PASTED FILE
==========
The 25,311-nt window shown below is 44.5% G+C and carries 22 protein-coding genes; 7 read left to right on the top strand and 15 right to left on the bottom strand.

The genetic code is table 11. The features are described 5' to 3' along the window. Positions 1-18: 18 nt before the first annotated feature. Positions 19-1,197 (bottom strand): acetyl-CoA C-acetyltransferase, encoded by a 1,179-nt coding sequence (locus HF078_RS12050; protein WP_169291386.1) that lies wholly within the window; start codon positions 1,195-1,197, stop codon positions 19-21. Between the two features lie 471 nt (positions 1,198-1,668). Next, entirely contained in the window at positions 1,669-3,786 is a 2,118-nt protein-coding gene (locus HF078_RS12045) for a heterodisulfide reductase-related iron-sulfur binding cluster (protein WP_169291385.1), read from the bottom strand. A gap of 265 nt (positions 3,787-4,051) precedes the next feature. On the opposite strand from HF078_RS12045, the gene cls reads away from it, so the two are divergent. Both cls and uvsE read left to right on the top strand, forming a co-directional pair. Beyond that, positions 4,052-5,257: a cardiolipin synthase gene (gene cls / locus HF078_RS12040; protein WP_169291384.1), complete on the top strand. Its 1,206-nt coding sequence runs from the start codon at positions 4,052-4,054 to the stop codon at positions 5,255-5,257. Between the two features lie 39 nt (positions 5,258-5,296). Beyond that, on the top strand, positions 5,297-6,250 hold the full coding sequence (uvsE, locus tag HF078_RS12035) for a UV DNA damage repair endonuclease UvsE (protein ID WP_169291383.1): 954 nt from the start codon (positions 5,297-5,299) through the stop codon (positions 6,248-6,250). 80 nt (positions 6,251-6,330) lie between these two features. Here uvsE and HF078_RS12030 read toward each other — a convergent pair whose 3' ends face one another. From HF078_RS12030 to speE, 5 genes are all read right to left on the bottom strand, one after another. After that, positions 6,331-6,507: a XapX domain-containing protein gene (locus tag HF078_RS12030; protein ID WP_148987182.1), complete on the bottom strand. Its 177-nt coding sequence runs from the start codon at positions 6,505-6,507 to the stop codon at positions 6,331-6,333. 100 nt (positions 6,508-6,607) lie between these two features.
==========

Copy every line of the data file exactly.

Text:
The 25,311-nt window shown below is 44.5% G+C and carries 22 protein-coding genes; 7 read left to right on the top strand and 15 right to left on the bottom strand.

The genetic code is table 11. The features are described 5' to 3' along the window. Positions 1-18: 18 nt before the first annotated feature. Positions 19-1,197 (bottom strand): acetyl-CoA C-acetyltransferase, encoded by a 1,179-nt coding sequence (locus HF078_RS12050; protein WP_169291386.1) that lies wholly within the window; start codon positions 1,195-1,197, stop codon positions 19-21. Between the two features lie 471 nt (positions 1,198-1,668). Next, entirely contained in the window at positions 1,669-3,786 is a 2,118-nt protein-coding gene (locus HF078_RS12045) for a heterodisulfide reductase-related iron-sulfur binding cluster (protein WP_169291385.1), read from the bottom strand. A gap of 265 nt (positions 3,787-4,051) precedes the next feature. On the opposite strand from HF078_RS12045, the gene cls reads away from it, so the two are divergent. Both cls and uvsE read left to right on the top strand, forming a co-directional pair. Beyond that, positions 4,052-5,257: a cardiolipin synthase gene (gene cls / locus HF078_RS12040; protein WP_169291384.1), complete on the top strand. Its 1,206-nt coding sequence runs from the start codon at positions 4,052-4,054 to the stop codon at positions 5,255-5,257. Between the two features lie 39 nt (positions 5,258-5,296). Beyond that, on the top strand, positions 5,297-6,250 hold the full coding sequence (uvsE, locus tag HF078_RS12035) for a UV DNA damage repair endonuclease UvsE (protein ID WP_169291383.1): 954 nt from the start codon (positions 5,297-5,299) through the stop codon (positions 6,248-6,250). 80 nt (positions 6,251-6,330) lie between these two features. Here uvsE and HF078_RS12030 read toward each other — a convergent pair whose 3' ends face one another. From HF078_RS12030 to speE, 5 genes are all read right to left on the bottom strand, one after another. After that, positions 6,331-6,507: a XapX domain-containing protein gene (locus tag HF078_RS12030; protein ID WP_148987182.1), complete on the bottom strand. Its 177-nt coding sequence runs from the start codon at positions 6,505-6,507 to the stop codon at positions 6,331-6,333. 100 nt (positions 6,508-6,607) lie between these two features.